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Irina Slav

Irina Slav

Irina is a writer for Oilprice.com with over a decade of experience writing on the oil and gas industry.

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Total Deploys First Robots To North Sea

In a world-first, French Total is set to deploy groundbreaking autonomous robots to a North Sea oil platform to test the machines in operational inspections at the facility. The 18-month trial project is a continuation of Total’s ARGOS challenge, which an Austro-German team of engineers won last year.

The challenge—Autonomous Robots for Gas and Oil Sites (ARGOS)—aimed to tap the potential of robotics in enhancing the safety on offshore oil platforms, improving productivity, and lowering costs. The challenge was launched in 2015, and the winner was selected based on security and reliability features, an explosion-proof design, and ease of use.

The one-of-a-kind robot, known as the ARGONAUTS robot, that will now be deployed on the Alwyn platform is a little over a meter high and weighs almost 200 pounds. It can localize objects with a precision of one centimeter and it features a 3D simulator that ensures the safe remote operation of the machine by a human.

Yet the robots won’t have to be manned at all times. They will be used autonomously to inspect Total’s onshore Shetland Gas Plant as well as various parts of the Alwyn platform. The robots can read various metrics such as dials and level gauges, and they can measure things like temperature and gas concentration. They can locate and navigate around obstacles, move through narrow pathways, and up and down stairs. Related: Wall Street’s Favorite Shale Stocks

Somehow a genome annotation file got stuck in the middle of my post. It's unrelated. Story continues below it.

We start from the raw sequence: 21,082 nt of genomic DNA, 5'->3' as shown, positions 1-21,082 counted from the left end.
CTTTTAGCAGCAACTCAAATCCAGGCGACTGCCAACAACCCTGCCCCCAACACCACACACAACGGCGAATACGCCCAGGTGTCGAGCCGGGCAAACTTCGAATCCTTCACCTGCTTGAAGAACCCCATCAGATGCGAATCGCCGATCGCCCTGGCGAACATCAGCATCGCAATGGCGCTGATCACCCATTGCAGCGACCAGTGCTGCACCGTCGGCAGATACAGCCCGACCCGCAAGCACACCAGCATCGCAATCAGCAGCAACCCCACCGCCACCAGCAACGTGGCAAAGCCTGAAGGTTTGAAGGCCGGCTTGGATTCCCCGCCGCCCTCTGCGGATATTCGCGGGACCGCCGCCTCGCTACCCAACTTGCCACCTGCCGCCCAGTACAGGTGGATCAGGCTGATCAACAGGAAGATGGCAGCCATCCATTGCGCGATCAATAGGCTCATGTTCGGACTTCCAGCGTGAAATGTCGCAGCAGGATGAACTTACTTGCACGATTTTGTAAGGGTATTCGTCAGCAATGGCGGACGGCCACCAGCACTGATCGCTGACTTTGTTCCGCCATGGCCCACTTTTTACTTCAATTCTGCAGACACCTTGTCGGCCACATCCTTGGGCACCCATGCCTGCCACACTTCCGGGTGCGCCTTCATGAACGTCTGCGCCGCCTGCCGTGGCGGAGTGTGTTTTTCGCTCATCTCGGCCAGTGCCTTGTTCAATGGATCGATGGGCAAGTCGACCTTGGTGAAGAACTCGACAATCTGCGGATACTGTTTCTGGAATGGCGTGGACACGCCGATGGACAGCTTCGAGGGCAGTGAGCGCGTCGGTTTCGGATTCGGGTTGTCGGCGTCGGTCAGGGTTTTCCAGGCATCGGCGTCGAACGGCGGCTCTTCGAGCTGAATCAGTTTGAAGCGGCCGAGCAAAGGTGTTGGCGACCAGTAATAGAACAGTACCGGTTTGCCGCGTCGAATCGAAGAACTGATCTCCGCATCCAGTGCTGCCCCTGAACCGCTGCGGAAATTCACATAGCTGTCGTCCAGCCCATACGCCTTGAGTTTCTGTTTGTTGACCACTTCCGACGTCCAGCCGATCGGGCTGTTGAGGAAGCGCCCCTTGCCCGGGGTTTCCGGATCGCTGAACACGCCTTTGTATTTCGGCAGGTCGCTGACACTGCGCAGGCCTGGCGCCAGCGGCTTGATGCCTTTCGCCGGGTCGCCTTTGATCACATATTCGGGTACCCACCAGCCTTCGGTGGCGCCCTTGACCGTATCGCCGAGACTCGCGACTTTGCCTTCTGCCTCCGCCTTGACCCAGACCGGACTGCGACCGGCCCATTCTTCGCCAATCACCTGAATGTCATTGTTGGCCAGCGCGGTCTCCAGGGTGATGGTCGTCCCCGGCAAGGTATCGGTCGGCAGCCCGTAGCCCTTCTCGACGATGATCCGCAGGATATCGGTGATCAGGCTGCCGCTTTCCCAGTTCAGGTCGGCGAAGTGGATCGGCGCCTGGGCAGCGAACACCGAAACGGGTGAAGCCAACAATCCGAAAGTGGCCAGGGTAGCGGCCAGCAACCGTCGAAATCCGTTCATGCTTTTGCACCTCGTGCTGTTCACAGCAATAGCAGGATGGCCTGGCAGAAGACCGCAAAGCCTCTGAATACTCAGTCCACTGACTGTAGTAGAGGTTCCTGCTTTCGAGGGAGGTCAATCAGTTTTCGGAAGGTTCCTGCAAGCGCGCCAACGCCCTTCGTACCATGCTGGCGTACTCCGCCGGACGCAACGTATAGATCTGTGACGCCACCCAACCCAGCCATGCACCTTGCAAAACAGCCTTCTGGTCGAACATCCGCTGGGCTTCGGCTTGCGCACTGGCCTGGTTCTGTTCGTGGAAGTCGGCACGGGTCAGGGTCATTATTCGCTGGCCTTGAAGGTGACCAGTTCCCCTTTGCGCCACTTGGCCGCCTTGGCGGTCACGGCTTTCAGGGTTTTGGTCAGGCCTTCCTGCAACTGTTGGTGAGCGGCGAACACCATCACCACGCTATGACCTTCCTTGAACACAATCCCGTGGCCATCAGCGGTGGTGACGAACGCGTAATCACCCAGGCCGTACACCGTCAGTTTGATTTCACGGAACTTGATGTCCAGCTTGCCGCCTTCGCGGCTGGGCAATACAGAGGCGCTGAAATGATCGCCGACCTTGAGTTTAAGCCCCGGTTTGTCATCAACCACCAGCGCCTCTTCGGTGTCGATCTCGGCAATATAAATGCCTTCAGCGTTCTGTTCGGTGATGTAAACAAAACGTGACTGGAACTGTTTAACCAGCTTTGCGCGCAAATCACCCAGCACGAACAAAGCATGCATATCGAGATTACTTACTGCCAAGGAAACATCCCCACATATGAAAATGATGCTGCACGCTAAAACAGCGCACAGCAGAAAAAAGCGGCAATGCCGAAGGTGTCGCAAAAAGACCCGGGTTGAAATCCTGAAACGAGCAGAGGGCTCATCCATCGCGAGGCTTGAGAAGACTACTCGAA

Total has plans to deploy an array of robots to all its industrial sites by 2020. Before that, the ARGOS project will focus on improving the current robots, designing two more versions that should be even easier to operate and more reliable.

Total is not alone in its ambition to replace humans with robots for some tasks that are regularly performed on offshore rigs. Automation is a big part of the oil industry’s push into the digital era, seen as a means of further reducing costs and improving safety—a top concern on offshore oil platforms. This push will certainly lead to a change in the job landscape in the industry, though this change might not only be limited to job losses in favor of robots.

By Irina Slav for Oilprice.com

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